Page:Our Common Land (and other short essays).djvu/31

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seems incongruous to carry tracts in one hand and coal-tickets in another; to others, that carrying either, still more carrying both, as a matter of course, shuts them off from true intercourse with the best kind of working men and women; others, again, feel that carrying tracts without coal-tickets when the grate is empty seems a little like want of sympathy; and others that carrying coal-tickets without tracts is treating the poor as if they were only concerned with the outside things of life.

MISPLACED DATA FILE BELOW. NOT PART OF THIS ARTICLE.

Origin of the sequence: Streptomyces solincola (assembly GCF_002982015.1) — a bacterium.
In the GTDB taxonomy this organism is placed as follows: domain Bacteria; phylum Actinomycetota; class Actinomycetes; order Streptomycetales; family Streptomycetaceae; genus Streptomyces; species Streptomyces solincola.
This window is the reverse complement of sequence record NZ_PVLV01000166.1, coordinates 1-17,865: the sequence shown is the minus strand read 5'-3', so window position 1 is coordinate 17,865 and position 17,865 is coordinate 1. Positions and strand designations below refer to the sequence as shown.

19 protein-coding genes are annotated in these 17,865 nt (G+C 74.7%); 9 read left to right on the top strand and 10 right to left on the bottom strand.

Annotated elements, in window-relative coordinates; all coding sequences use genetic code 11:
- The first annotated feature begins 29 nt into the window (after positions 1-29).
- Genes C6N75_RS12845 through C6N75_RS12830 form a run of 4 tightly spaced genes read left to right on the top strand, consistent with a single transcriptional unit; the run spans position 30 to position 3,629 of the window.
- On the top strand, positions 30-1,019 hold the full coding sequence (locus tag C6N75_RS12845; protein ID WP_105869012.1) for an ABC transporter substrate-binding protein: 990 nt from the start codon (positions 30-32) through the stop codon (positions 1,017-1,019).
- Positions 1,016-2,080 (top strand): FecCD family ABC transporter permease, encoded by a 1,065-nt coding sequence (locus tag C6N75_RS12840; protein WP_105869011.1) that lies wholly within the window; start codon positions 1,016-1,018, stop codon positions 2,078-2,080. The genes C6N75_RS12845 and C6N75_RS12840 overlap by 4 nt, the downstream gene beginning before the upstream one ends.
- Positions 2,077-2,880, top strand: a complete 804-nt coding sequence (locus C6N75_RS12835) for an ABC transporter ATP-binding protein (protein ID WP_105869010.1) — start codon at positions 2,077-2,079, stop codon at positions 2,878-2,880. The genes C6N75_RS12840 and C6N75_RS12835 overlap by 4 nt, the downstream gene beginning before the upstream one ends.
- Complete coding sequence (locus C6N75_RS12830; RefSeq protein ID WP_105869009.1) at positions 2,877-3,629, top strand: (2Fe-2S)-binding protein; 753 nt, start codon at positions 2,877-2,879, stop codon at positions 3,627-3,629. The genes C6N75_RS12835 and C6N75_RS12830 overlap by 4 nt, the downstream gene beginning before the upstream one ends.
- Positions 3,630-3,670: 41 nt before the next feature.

However earnestly our clergy have desired to solve this problem of how to deal wisely with the temporal condition of their flocks, it remains a problem still. However tenderly our visitors have mourned over it, as it affects hundreds of individuals, it remains mournful still. What prospect is there of its being vigorously studied with a view to solution, or even to radical improvement, by those who have power to effect improvement? Busy, overworked clergymen, with services and sermons, and churches